During my study abroad experience, we were constantly moving around and would only stay in each city in a few days. With just two days in Paris, I was determined to knock out all the best sites. Here’s how to conquer Paris in 48 hours.
Day One: Notre Dame, Versailles, and the Eiffel Tower
In the morning we headed to Notre Dame. This building is absolutely stunning, and the best part? Free entry. The line may look daunting but it moves quickly and is totally worth the wait. Plus, a great way to make time go quicker while you’re in line is to grab a crepe to eat while you wait. For you “Hunchback of Notre Dame” fans, you can finally fulfill your childhood dream of seeing where Quasimodo lives! After basking in the glory of Notre Dame, we hit up one of the many cafés around the church and grabbed a quick lunch (I suggest a croque-monsieur).
After lunch, we headed to the RER, the above-ground train, to head to Versailles. The train costs about seven euros for the round trip and the ride is about 20 minutes. There are very detailed maps in the station so you know which train to get on and Versailles is the last stop. If you want to tour the palace at Versailles, plan on spending another 15 euros. But, the garden at Versailles is free entry. I paid to tour the palace and it was absolutely breathtaking, but if you are trying to save money, there is plenty to do in just the gardens. We spent the rest of our afternoon touring around Versailles until it closes around 6:00 PM.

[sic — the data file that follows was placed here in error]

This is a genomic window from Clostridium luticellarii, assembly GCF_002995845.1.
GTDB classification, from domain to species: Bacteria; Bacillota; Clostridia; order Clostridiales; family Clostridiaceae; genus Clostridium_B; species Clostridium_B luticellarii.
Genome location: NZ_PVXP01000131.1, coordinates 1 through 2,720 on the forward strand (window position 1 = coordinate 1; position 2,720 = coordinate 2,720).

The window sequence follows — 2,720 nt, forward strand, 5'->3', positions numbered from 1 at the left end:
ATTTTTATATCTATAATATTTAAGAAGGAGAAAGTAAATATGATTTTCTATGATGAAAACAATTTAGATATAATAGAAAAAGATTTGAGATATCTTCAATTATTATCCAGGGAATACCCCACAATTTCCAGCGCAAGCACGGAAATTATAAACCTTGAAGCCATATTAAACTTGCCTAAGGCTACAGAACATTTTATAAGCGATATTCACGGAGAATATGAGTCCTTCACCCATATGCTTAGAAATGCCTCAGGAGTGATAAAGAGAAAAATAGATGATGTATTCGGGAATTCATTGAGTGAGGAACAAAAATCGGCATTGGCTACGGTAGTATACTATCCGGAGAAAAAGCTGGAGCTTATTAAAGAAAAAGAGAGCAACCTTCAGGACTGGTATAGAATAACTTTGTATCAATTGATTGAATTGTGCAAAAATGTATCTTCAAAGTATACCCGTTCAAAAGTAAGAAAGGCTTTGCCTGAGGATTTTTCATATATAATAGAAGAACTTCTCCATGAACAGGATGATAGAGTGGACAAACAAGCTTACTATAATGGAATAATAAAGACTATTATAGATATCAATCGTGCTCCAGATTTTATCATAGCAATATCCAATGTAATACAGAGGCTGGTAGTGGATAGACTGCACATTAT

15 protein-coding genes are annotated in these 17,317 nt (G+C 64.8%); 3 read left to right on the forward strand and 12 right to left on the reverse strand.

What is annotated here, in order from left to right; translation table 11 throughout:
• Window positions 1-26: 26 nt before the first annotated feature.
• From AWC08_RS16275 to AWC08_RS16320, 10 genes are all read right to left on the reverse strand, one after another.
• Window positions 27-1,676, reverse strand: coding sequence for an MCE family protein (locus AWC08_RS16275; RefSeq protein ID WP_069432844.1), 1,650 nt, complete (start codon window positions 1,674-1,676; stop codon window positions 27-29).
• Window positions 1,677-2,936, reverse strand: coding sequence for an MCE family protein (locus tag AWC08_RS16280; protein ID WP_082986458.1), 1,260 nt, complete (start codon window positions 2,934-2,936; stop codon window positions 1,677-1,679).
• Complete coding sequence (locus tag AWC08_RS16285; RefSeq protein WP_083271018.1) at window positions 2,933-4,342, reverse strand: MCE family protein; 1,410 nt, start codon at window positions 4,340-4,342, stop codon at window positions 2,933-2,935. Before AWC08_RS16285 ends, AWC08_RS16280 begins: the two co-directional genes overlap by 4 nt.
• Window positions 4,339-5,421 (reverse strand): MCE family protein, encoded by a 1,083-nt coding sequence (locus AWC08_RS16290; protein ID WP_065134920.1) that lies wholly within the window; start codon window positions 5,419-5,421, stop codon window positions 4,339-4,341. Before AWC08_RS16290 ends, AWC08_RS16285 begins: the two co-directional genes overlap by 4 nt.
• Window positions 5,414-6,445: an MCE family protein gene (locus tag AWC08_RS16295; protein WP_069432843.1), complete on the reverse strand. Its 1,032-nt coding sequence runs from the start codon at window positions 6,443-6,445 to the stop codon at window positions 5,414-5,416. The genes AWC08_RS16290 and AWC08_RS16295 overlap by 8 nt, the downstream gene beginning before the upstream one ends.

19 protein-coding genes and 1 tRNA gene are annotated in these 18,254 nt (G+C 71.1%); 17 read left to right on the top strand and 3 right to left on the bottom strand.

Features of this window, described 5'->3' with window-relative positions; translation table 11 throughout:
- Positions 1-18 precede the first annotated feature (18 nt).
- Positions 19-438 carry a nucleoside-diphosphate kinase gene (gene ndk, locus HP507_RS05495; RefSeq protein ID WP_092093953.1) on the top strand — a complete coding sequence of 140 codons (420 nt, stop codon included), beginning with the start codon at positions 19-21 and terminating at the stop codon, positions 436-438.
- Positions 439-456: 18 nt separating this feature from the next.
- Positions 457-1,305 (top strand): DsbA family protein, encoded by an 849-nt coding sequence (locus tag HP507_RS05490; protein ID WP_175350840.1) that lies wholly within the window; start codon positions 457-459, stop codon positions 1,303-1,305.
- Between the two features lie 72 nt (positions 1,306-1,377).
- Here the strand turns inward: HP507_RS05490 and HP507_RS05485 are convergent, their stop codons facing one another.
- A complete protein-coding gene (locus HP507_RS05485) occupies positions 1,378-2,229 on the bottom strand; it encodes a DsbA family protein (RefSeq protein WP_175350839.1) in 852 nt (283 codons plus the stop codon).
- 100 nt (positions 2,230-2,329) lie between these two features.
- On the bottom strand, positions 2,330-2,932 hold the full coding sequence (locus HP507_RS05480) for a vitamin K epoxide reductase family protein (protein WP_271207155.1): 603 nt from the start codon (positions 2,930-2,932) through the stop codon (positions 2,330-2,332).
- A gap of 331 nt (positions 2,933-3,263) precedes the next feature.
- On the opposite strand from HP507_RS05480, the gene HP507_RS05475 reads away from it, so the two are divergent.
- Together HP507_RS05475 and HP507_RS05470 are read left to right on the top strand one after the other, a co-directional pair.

We then headed back into the heart of Paris for our last stop of the day, the iconic Eiffel Tower. In front of the Eiffel tower is a large field where you can sit, eat, drink and watch the tower light up at night. We stopped at a grocery store, grabbed some food and set up camp to watch the show. Starting at ten o’clock, the tower sparkles for five minutes and it looks gorgeous. It repeats this every hour until midnight.
Day Two: The Louvre and The Arc de Triomphe
The next morning we headed to The Louvre, the world’s largest museum. The cost of the visit was included in our program costs, but tickets are typically around 15 euros. This museum is huge and you can spend hours upon hours there. The most famous painting in this museum though is easily The Mona Lisa. You have to wait a few minutes to get to the front but it’s totally worth it.
The last big Paris icon is the Arc de Triumph. Due to time restrictions we could not make it to see this landmark, but if you have time left after The Louvre, it is just a short metro ride away. It is located in the center of the Place Charles de Gaulle and is at the end of the Champs-Elyees. The Arc honors those who have fought and died in the French Revolutionary and Napoleonic Wars. Under the arc is the Tomb of the Unknown Soldier from World War I.
There is obviously so much else to see in Paris, but when you only have 48 hours you have to make the best of it! If you have more time, you can check out the many other museums, cafés and shopping areas, but if you only have a short period of time, I suggest these five places. This guide should hopefully be helpful if you are studying abroad in another city and just want to head over to Paris for the weekend. Happy travels!
This post was written by Aliza McAndrew, who is studying abroad this summer with AIFS on our European Art and Architecture traveling program.